Superconductivity, Third Edition is an encyclopedic treatment of all aspects of the subject, from classic materials to fullerenes. Emphasis is on balanced coverage, with a comprehensive reference list and significant graphics from all areas of the published literature. Widely used theoretical approaches are explained in detail. Topics of special interest include high temperature superconductors, spectroscopy, critical states, transport properties, and tunneling. This book covers the whole field of superconductivity from both the theoretical and the experimental point of view. This third edition features extensive revisions throughout, and new chapters on second critical field and iron based superconductors.

  6. Higher magnetic field multipoles generated by superconductor magnetization within a set of nested superconducting correction coils

    International Nuclear Information System (INIS)

    Green, M.A.

    1990-01-01

    Correction elements in colliding beam accelerators such as the Superconducting Super Collider (SSC) can be the source of undesirable higher magnetic field multipoles due to magnetization of the superconductor within the corrector. Quadrupole and sextupole correctors located within the main dipole will produce sextupole and decapole due to magnetization of the superconductor within the correction coils. Lumped nested correction coils can produce a large number of skew and normal magnetization multipoles which may have an adverse effect on a stored beam at injection into a high energy colliding beam machine such as the SSC. Multipole magnetization field components have been measured within the HERA storage ring dipole magnets. Calculations of these components using the SCMAG04 code, which agree substantially with the measured multipoles, are presented in the report. As a result, in the proposed continuous correction winding for the SSC, dipoles have been replaced with lumped correction elements every six dipole magnets (about 120 meters apart). Nested lumped correction elements will also produce undesirable higher magnetization multipoles. This report shows a method by which the higher multipole generated by nested correction elements can be identified. (author)

  7. Superconducting magnet systems for the ANL EPR design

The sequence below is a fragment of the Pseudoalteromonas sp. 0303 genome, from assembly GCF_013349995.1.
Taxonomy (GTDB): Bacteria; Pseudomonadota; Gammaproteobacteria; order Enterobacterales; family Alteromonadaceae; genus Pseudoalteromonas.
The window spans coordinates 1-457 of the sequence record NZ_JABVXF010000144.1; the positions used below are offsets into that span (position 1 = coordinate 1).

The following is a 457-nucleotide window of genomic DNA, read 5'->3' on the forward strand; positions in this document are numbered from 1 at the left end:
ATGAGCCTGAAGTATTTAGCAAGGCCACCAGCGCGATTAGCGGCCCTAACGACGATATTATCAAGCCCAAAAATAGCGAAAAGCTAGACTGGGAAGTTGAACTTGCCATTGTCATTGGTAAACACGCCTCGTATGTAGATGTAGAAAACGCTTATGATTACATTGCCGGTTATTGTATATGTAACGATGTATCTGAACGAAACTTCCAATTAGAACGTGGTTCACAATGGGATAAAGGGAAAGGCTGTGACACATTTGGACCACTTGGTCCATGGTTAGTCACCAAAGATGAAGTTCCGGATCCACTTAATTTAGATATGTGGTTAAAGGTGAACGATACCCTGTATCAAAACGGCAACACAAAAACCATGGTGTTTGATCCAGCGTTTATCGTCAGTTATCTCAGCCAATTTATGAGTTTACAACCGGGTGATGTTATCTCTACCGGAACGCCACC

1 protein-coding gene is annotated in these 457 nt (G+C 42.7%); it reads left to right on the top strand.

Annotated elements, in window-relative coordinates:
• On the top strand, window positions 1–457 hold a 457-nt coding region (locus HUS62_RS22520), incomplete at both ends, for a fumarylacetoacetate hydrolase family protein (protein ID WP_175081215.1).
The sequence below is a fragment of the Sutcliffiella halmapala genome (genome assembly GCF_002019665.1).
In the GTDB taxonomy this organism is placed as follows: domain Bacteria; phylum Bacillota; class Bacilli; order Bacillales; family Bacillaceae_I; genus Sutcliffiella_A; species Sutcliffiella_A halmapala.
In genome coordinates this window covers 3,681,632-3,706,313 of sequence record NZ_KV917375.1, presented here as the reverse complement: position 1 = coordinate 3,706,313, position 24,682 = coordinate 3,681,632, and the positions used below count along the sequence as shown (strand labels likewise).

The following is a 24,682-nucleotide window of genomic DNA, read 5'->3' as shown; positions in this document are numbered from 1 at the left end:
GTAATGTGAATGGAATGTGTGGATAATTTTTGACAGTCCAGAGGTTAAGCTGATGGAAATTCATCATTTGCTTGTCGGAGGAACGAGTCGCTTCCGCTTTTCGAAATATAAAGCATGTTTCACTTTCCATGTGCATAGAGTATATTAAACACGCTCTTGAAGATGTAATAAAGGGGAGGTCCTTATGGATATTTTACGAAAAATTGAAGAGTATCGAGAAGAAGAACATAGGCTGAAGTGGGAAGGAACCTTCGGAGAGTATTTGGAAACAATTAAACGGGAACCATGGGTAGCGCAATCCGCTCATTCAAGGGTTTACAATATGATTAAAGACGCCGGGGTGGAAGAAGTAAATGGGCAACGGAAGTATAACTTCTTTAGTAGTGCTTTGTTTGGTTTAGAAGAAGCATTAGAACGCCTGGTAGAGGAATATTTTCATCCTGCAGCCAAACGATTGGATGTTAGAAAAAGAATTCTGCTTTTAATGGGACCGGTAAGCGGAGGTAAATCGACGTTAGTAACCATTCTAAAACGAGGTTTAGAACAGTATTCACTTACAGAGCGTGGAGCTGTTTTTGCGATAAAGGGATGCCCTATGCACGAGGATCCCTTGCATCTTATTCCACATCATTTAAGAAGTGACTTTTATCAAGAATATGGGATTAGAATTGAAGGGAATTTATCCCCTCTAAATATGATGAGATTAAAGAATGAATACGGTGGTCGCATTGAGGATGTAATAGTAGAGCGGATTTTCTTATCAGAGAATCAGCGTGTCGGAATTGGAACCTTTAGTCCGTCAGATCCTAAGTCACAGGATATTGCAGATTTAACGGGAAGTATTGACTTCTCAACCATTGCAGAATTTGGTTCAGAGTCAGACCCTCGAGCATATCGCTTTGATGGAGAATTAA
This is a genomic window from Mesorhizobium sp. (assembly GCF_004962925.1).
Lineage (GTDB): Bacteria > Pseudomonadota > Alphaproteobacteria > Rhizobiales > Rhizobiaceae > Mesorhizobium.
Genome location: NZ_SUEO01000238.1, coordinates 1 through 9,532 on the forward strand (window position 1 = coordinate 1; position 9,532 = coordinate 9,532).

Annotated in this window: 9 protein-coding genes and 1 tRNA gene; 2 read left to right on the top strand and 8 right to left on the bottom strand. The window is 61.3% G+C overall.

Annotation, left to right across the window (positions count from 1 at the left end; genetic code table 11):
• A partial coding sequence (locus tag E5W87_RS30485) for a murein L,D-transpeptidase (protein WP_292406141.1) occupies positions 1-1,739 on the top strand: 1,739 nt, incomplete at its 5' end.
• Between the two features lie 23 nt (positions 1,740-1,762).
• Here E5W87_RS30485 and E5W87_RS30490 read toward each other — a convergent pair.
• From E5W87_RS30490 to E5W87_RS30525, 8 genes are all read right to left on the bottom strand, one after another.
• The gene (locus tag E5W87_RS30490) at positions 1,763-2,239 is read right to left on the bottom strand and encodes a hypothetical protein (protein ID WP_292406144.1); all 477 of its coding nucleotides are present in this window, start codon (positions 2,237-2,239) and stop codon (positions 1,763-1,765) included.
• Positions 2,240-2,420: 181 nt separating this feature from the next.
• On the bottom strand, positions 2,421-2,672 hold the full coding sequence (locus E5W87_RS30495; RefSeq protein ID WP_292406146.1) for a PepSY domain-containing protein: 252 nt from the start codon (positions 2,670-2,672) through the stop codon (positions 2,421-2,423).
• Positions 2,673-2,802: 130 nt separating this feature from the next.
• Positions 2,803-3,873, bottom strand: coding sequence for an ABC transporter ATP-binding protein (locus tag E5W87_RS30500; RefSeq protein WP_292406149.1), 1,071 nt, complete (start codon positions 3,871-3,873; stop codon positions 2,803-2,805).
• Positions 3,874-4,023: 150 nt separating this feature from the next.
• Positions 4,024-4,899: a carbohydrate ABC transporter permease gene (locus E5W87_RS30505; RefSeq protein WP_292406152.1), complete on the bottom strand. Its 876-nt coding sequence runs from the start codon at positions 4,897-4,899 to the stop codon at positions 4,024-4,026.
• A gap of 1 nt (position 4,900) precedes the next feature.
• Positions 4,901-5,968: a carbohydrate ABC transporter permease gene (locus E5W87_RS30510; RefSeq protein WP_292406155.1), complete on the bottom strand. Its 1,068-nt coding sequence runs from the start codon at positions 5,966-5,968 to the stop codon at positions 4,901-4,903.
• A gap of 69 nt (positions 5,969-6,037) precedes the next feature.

International Nuclear Information System (INIS)

    Turner, L.R.; Wang, S.T.; Kim, S.H.; Huang, Y.C.; Smith, R.P.

    1978-01-01

    The magnet systems for the current Argonne experimental power reactor (EPR) design build on the earlier designs but incorporate a number of improvements. The toroidal field (TF) coil system consists of 16 coils of the constant tension shape, with NbTi, copper, and stainless steel as superconductor, stabilizer, and support material respectively. They are designed for 10 T operation at 3.7 K or 9 T operation at 4.2 K. Two changes from earlier designs permit a saving in material requirements. The coils are wound with the conductor in precompression and the support material in pretension so that when the coils are energized, the stainless steel experiences a stress of 60,000 psi while the copper stress does not exceed 15,000 psi. Both the copper and NbTi are graded, with higher current densities where magnetic and radiation effects are smaller. The ohmic heating (OH) coil system consists of a central solenoid plus ten other coils, all located outside the TF coils for ease of maintenance. The NbTi-copper coils are cryostable and operate at 4.2 K. The solenoid is segmented, with rings of insulation between segments to transfer the centering force from the TF coils to an insulating cylinder inside the OH solenoid. Locating the OH solenoid inside the support cylinder plus raising the central field to 8 T, enables the OH system to develop more volt-seconds than the earlier designs, even though the plasma major radius is smaller. The superconducting equilibrium field coils, also outside the TF coils, provide the field pattern required for a D-shaped plasma

  8. Improving Superconducting Resonators in Magnetic Fields by Reduced Field Focussing and Engineered Flux Screening

    Science.gov (United States)

    Bothner, D.; Wiedmaier, D.; Ferdinand, B.; Kleiner, R.; Koelle, D.

    2017-09-01

    We experimentally investigate superconducting coplanar waveguide resonators in external magnetic fields and present two strategies to reduce field-induced dissipation channels and resonance frequency shifts. One of our approaches is to significantly reduce the superconducting ground-plane areas, which leads to reduced magnetic-field focussing and thus to lower effective magnetic fields inside the waveguide cavity. By this measure, the field-induced losses can be reduced by more than one order of magnitude in mT out-of-plane magnetic fields. When these resonators are additionally coupled inductively instead of capacitively to the microwave feed lines, an intrinsic closed superconducting loop is effectively shielding the heart of the resonator from magnetic fields by means of flux conservation. In total, we achieve a reduction of the field-induced resonance frequency shift by up to 2 orders of magnitude. We combine systematic parameter variations on the experimental side with numerical magnetic-field calculations to explain the effects of our approaches and to support our conclusions. The presented results are relevant for all areas, where high-performance superconducting resonators need to be operated in magnetic fields, e.g., for quantum hybrid devices with superconducting circuits or electron spin resonance detectors based on coplanar waveguide cavities.